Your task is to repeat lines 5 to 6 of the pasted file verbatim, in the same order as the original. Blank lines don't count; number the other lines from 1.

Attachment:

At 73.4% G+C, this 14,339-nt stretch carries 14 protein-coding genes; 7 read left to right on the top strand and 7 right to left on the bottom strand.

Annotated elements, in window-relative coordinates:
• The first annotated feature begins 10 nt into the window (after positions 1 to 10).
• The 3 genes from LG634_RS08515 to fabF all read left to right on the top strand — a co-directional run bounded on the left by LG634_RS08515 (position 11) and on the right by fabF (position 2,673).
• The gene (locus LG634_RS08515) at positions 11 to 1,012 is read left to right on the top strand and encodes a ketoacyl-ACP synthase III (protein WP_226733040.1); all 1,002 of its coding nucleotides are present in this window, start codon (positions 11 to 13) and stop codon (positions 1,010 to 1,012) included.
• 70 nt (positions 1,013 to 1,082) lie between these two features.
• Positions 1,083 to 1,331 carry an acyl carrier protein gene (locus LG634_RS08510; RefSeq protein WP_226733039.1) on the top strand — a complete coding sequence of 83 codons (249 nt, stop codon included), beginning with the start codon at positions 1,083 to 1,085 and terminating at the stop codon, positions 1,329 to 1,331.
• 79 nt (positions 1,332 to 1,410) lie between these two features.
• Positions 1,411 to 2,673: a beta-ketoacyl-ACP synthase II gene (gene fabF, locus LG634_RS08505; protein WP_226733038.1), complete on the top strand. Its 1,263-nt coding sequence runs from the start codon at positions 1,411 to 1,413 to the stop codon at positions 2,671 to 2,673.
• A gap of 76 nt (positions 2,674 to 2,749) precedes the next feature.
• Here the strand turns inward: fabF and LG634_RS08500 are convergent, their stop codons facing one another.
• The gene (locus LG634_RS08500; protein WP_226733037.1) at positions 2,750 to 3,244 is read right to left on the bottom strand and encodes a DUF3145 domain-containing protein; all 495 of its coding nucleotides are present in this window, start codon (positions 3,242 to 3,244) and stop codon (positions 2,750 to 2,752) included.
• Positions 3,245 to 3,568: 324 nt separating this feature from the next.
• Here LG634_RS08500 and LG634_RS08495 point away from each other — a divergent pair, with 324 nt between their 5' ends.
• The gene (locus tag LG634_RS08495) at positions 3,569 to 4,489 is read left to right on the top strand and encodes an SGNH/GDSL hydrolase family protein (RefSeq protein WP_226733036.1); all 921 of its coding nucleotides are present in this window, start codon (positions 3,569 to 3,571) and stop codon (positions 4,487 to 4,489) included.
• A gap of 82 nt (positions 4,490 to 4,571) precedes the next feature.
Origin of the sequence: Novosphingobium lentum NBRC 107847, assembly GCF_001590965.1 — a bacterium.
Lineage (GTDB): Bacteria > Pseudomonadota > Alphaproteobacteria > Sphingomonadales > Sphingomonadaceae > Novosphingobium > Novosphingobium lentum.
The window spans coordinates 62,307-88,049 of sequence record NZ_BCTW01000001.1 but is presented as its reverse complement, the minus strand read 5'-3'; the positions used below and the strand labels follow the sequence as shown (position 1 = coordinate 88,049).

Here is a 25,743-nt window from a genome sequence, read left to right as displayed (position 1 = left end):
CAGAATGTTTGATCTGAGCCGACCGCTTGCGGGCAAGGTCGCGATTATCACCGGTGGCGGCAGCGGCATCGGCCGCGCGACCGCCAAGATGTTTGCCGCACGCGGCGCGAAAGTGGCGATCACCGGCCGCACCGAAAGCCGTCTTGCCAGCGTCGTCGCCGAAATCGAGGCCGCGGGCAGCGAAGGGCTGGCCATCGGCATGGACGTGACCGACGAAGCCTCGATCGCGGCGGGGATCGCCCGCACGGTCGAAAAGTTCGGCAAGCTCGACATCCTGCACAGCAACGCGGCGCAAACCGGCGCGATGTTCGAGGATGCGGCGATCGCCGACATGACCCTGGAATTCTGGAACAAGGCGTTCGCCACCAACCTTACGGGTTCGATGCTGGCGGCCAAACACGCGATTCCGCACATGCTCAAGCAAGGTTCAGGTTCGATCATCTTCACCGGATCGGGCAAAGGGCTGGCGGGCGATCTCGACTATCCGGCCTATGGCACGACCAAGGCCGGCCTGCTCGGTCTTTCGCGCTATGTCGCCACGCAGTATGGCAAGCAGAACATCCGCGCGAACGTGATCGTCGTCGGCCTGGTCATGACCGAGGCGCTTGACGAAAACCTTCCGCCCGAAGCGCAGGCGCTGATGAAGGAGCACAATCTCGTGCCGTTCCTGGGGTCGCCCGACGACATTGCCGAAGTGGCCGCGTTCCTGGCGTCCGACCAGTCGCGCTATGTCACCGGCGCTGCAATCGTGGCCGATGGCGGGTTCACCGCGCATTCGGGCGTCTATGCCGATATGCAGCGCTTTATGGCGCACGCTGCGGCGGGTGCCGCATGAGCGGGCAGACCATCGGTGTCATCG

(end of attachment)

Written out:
• The gene (locus LG634_RS08515) at positions 11 to 1,012 is read left to right on the top strand and encodes a ketoacyl-ACP synthase III (protein WP_226733040.1); all 1,002 of its coding nucleotides are present in this window, start codon (positions 11 to 13) and stop codon (positions 1,010 to 1,012) included.
• 70 nt (positions 1,013 to 1,082) lie between these two features.